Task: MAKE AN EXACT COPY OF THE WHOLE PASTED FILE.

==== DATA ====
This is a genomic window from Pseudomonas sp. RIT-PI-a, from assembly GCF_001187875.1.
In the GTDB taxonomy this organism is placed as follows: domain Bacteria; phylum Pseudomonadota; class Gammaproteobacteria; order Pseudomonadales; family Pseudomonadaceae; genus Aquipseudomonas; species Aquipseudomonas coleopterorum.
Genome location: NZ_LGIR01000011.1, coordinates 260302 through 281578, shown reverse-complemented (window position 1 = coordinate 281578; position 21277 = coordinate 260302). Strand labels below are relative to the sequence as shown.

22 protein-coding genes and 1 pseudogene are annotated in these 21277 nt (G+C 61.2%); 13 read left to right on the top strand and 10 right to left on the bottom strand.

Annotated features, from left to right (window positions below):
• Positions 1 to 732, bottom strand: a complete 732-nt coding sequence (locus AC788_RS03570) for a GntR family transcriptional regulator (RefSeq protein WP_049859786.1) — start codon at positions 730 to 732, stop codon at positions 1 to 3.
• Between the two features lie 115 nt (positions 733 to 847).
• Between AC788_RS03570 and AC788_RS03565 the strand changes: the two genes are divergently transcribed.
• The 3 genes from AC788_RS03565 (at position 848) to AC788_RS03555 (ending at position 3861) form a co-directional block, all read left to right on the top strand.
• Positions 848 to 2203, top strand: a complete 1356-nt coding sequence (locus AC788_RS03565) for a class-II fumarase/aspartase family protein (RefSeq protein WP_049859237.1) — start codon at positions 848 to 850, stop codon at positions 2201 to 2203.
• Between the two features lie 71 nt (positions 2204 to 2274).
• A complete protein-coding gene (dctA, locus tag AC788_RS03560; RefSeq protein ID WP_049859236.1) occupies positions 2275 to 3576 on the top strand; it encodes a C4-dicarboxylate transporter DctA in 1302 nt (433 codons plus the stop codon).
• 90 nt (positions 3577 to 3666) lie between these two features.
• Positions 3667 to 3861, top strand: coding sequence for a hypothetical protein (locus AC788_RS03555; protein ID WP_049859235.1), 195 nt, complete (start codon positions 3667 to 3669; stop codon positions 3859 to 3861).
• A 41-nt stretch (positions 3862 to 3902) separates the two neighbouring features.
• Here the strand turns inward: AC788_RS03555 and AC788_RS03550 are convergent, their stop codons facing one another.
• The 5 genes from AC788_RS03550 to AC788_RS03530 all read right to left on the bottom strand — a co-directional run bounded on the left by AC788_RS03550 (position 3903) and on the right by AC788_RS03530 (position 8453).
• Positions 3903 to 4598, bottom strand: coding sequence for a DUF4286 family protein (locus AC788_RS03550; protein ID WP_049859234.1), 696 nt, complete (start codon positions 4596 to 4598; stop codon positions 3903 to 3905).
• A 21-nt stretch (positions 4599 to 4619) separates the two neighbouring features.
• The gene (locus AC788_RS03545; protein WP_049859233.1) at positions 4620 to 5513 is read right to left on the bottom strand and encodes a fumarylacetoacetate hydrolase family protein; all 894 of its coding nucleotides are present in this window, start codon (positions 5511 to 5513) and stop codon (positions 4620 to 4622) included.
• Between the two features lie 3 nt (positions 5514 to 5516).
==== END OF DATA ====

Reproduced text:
This is a genomic window from Pseudomonas sp. RIT-PI-a, from assembly GCF_001187875.1.
In the GTDB taxonomy this organism is placed as follows: domain Bacteria; phylum Pseudomonadota; class Gammaproteobacteria; order Pseudomonadales; family Pseudomonadaceae; genus Aquipseudomonas; species Aquipseudomonas coleopterorum.
Genome location: NZ_LGIR01000011.1, coordinates 260302 through 281578, shown reverse-complemented (window position 1 = coordinate 281578; position 21277 = coordinate 260302). Strand labels below are relative to the sequence as shown.

22 protein-coding genes and 1 pseudogene are annotated in these 21277 nt (G+C 61.2%); 13 read left to right on the top strand and 10 right to left on the bottom strand.

Annotated features, from left to right (window positions below):
• Positions 1 to 732, bottom strand: a complete 732-nt coding sequence (locus AC788_RS03570) for a GntR family transcriptional regulator (RefSeq protein WP_049859786.1) — start codon at positions 730 to 732, stop codon at positions 1 to 3.
• Between the two features lie 115 nt (positions 733 to 847).
• Between AC788_RS03570 and AC788_RS03565 the strand changes: the two genes are divergently transcribed.
• The 3 genes from AC788_RS03565 (at position 848) to AC788_RS03555 (ending at position 3861) form a co-directional block, all read left to right on the top strand.
• Positions 848 to 2203, top strand: a complete 1356-nt coding sequence (locus AC788_RS03565) for a class-II fumarase/aspartase family protein (RefSeq protein WP_049859237.1) — start codon at positions 848 to 850, stop codon at positions 2201 to 2203.
• Between the two features lie 71 nt (positions 2204 to 2274).
• A complete protein-coding gene (dctA, locus tag AC788_RS03560; RefSeq protein ID WP_049859236.1) occupies positions 2275 to 3576 on the top strand; it encodes a C4-dicarboxylate transporter DctA in 1302 nt (433 codons plus the stop codon).
• 90 nt (positions 3577 to 3666) lie between these two features.
• Positions 3667 to 3861, top strand: coding sequence for a hypothetical protein (locus AC788_RS03555; protein ID WP_049859235.1), 195 nt, complete (start codon positions 3667 to 3669; stop codon positions 3859 to 3861).
• A 41-nt stretch (positions 3862 to 3902) separates the two neighbouring features.
• Here the strand turns inward: AC788_RS03555 and AC788_RS03550 are convergent, their stop codons facing one another.
• The 5 genes from AC788_RS03550 to AC788_RS03530 all read right to left on the bottom strand — a co-directional run bounded on the left by AC788_RS03550 (position 3903) and on the right by AC788_RS03530 (position 8453).
• Positions 3903 to 4598, bottom strand: coding sequence for a DUF4286 family protein (locus AC788_RS03550; protein ID WP_049859234.1), 696 nt, complete (start codon positions 4596 to 4598; stop codon positions 3903 to 3905).
• A 21-nt stretch (positions 4599 to 4619) separates the two neighbouring features.
• The gene (locus AC788_RS03545; protein WP_049859233.1) at positions 4620 to 5513 is read right to left on the bottom strand and encodes a fumarylacetoacetate hydrolase family protein; all 894 of its coding nucleotides are present in this window, start codon (positions 5511 to 5513) and stop codon (positions 4620 to 4622) included.
• Between the two features lie 3 nt (positions 5514 to 5516).